Last month, the ECB Crypto-Assets Task Force released a paper entitled “Crypto-Assets: Implications for financial stability, monetary policy and payments and market infrastructures.” One of the goals of the paper is to put forward a common definition of the term ‘crypto-assets’ that can serve as a basis for the consistent analysis of this phenomenon.
A ‘crypto-asset’ is defined in the paper as denoting “any asset recorded in digital form that is not and does not represent either a financial claim on, or a financial liability of, any natural or legal person, and which does not embody a proprietary right against an entity.”
“The distinctive feature of crypto-assets,” the task force continues, “from which they derive their specific risk profile, is the lack of an underlying claim/liability. Units of a crypto-asset may be used as a means of exchange and are de-facto considered by their users as assets, in the sense of ‘something of value’, although they do not correspond to the liability of, and claim on, any party. As a consequence, crypto-assets are fundamentally different from various forms of financial claims and/or their digital representation using the technology and possibly the infrastructure that underpin crypto-assets.”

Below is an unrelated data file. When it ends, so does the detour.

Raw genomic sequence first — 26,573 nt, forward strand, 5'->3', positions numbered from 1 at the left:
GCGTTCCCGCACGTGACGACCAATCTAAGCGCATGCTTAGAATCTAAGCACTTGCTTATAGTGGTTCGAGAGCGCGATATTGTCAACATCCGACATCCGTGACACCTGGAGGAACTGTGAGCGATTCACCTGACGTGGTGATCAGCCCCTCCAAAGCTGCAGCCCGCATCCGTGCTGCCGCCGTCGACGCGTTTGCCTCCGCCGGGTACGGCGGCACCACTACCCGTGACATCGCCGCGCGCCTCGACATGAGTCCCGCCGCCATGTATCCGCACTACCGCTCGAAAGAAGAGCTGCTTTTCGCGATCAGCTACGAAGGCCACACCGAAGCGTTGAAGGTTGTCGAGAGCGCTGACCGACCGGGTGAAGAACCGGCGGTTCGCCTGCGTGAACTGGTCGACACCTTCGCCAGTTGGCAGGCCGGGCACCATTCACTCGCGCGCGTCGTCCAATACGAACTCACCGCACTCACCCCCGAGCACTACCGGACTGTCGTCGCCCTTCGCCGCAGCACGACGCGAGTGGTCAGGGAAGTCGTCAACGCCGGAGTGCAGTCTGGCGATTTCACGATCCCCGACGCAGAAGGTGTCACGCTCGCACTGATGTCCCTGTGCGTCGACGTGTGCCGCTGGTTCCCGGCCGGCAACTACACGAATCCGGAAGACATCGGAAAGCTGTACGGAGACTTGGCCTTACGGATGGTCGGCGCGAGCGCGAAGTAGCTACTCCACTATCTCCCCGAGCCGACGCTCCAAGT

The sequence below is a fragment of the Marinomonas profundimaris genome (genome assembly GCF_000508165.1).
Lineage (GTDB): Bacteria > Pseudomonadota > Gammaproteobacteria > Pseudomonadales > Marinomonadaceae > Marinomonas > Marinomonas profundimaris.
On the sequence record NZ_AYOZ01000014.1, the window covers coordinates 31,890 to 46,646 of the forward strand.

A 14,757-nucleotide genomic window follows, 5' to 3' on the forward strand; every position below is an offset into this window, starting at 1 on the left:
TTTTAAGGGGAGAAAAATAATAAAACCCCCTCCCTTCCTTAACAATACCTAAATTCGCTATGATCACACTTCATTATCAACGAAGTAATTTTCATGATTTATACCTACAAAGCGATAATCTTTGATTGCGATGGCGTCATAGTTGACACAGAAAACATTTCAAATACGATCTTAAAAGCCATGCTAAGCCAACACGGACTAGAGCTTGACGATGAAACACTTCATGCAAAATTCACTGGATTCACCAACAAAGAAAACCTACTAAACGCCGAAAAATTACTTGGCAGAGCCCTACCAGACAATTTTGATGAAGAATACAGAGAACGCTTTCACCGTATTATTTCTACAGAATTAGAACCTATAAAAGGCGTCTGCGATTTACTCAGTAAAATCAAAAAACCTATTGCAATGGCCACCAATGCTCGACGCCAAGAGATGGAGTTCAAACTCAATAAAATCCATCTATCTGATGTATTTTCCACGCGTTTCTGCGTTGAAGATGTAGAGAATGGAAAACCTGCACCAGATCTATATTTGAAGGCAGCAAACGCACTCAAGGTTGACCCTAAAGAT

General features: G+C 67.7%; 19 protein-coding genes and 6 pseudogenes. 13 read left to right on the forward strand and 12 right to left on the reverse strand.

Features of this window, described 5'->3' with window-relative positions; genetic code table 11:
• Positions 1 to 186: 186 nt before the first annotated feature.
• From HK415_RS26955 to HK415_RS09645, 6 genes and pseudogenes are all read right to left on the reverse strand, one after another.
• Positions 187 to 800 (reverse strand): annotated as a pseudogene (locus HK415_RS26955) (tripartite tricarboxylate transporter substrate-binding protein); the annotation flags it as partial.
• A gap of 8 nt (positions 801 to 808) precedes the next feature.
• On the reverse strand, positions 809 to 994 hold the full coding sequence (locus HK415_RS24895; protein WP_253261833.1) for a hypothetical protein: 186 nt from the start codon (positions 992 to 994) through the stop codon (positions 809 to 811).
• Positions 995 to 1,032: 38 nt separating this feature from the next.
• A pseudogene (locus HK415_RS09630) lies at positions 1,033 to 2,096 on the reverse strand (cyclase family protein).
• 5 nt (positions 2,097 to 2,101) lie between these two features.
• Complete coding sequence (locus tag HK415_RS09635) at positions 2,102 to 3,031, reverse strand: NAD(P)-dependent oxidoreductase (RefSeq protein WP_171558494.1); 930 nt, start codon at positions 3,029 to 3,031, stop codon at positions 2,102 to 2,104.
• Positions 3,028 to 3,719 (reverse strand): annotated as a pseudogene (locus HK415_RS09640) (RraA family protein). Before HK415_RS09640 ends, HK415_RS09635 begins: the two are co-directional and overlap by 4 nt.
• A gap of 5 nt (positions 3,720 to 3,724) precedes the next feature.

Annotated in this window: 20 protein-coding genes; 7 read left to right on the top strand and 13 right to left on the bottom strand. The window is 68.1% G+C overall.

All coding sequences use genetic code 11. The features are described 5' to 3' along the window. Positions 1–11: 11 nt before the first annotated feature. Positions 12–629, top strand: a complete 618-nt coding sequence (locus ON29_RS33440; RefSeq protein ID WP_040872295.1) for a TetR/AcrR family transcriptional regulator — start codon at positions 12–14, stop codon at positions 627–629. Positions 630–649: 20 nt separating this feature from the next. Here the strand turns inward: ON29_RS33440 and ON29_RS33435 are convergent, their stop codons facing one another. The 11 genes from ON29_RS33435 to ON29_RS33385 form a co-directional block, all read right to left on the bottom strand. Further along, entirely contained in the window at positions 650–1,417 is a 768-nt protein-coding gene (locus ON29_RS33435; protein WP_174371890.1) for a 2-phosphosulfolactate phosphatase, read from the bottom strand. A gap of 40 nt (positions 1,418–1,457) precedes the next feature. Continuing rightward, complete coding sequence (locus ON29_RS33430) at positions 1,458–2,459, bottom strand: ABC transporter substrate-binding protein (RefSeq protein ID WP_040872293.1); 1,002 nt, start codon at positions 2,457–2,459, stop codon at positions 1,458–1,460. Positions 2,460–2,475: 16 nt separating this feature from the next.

Crypto-assets fall outside the scope of PSD2, EMD2 and MiFID II
Building on its analysis and definition of crypto-assets, the task force notes the following:
- Crypto-assets are not electronic money within the meaning of EMD2.
- Nor are crypto-assets scriptural money in the form of commercial bank money or central bank money.
- Therefore, crypto-assets do not fall within the scope of PSD2.
- Furthermore, crypto-assets in itself are not ‘financial instruments’ within the meaning of MiFID II.